Jaundice

What Is Jaundice?

Over half of all newborns develop some amount of jaundice, a yellow coloring in their skin, during the first week of life. This is usually temporary, but could be a sign of a more serious illness.

Jaundice is caused by the breakdown of red blood cells. Bilirubin is made during this process and removed by the liver. Too much bilirubin in the blood is called hyperbilirubinemia. Bilirubin has a yellow color and causes a yellowing of the baby's skin and tissues.

As liver function matures, the jaundice goes away.

Types of Jaundice

There are several types of jaundice:

  • Physiologic jaundice: occurs as a "normal" response to the baby's limited ability to get rid of bilirubin in the first days of life.
  • Breastfeeding jaundice: occurs in the first few days to a week of life. It is caused by the baby not taking enough breast milk or a low breast milk supply.
  • Breast milk jaundice: about 2 percent of healthy breastfed babies develop jaundice after the first week. It is associated with a decreased ability to get rid of the bilirubin because of the breast milk.
  • Jaundice from the breakdown of red blood cells due to hemolytic disease of the newborn (Rh disease), having too many red blood cells, or bleeding.
  • Jaundice related to poor liver function due to infection or other factors.

Why Is Jaundice a Concern?

Although low levels of bilirubin are not usually a concern, large amounts can buildup in the brain and may cause seizures and brain damage. This is a condition called kernicterus.

Symptoms of Jaundice

Common symptoms may include:

  • Yellow coloring of the baby's skin, usually beginning on the face and moving down the body
  • Poor feeding or lethargy

Testing for Hyperbilirubinemia / Jaundice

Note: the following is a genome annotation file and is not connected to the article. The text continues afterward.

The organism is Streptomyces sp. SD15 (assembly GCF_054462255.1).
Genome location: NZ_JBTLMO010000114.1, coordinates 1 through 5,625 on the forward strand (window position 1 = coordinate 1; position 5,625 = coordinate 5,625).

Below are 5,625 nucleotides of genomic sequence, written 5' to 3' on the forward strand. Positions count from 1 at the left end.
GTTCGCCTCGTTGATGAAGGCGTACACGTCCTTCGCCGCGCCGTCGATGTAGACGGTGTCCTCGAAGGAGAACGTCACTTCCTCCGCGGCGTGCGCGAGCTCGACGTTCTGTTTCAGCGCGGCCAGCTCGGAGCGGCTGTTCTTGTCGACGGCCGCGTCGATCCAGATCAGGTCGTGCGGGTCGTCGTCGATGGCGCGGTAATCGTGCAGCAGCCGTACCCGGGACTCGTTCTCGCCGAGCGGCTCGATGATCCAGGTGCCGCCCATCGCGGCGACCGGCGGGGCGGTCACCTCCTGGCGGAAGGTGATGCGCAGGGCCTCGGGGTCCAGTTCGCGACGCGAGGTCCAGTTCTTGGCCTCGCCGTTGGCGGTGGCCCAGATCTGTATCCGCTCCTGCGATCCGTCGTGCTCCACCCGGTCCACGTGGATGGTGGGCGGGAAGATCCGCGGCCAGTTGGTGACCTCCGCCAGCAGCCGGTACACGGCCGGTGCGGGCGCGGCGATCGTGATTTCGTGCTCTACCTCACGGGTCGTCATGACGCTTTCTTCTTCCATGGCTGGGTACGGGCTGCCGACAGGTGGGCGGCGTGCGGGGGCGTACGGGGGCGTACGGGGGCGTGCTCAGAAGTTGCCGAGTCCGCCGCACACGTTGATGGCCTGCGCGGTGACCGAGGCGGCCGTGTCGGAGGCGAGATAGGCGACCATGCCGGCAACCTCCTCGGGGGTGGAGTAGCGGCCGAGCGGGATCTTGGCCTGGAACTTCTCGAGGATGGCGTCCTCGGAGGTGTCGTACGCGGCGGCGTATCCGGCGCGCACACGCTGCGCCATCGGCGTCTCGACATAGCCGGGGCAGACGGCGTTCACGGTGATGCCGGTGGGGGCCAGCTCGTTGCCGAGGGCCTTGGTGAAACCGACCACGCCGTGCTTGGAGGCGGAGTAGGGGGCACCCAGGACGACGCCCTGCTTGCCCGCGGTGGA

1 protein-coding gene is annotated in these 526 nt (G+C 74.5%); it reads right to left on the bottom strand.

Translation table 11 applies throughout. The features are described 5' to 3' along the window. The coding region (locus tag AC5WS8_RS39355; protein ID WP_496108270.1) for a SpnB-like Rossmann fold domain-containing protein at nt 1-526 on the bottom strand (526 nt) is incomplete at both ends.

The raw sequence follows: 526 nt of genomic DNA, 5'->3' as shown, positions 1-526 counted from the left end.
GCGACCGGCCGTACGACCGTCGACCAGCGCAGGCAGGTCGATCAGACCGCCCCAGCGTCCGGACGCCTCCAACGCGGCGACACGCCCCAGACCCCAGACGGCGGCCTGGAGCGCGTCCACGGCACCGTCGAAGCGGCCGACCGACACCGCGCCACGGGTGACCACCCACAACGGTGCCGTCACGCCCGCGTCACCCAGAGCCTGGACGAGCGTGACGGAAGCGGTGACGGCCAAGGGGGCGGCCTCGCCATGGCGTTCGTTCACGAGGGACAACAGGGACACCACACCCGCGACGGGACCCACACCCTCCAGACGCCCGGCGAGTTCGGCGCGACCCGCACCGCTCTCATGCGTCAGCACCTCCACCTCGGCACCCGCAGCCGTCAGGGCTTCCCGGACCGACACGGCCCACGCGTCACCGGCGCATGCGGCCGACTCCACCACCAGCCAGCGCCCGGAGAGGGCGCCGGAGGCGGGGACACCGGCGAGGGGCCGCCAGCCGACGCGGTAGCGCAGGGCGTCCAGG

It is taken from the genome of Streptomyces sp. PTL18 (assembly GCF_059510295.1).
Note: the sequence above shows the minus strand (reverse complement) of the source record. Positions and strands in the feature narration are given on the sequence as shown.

Testing for hyperbilirubinemia / jaundice may include:

  • Blood tests
  • Direct and indirect bilirubin levels show if the bilirubin is bound with other substances by the liver so that it can be removed by the liver (direct), or is circulating in the blood and unable to be removed (indirect).
  • Red blood cell counts
  • Blood type and testing for Rh incompatibility (Coombs' test)
  • Transcutaneous bili-meter measures the levels in the skin

Treatment for Jaundice

Specific treatment will be determined by your baby's doctor based on:

  • Your baby's gestational age, overall health, and medical history
  • Extent of the disease

Treatment may include:

  • Phototherapy: Jaundice and increased bilirubin levels usually decrease when the baby is exposed to special blue lights. Phototherapy takes several hours to begin working, and is used throughout the day and night. The baby's eyes must be protected and temperature monitored during treatment.
  • Fiberoptic blanket: Another form of phototherapy is a fiberoptic blanket placed under the baby. This may be used alone or in combination with regular phototherapy.
  • Exchange transfusion: This replaces the baby's blood with fresh blood to help lower the levels of bilirubin.
  • Treatment of underlying conditions: Treating any underlying cause of hyperbilirubinemia, such as infection.

Last Updated 04/2019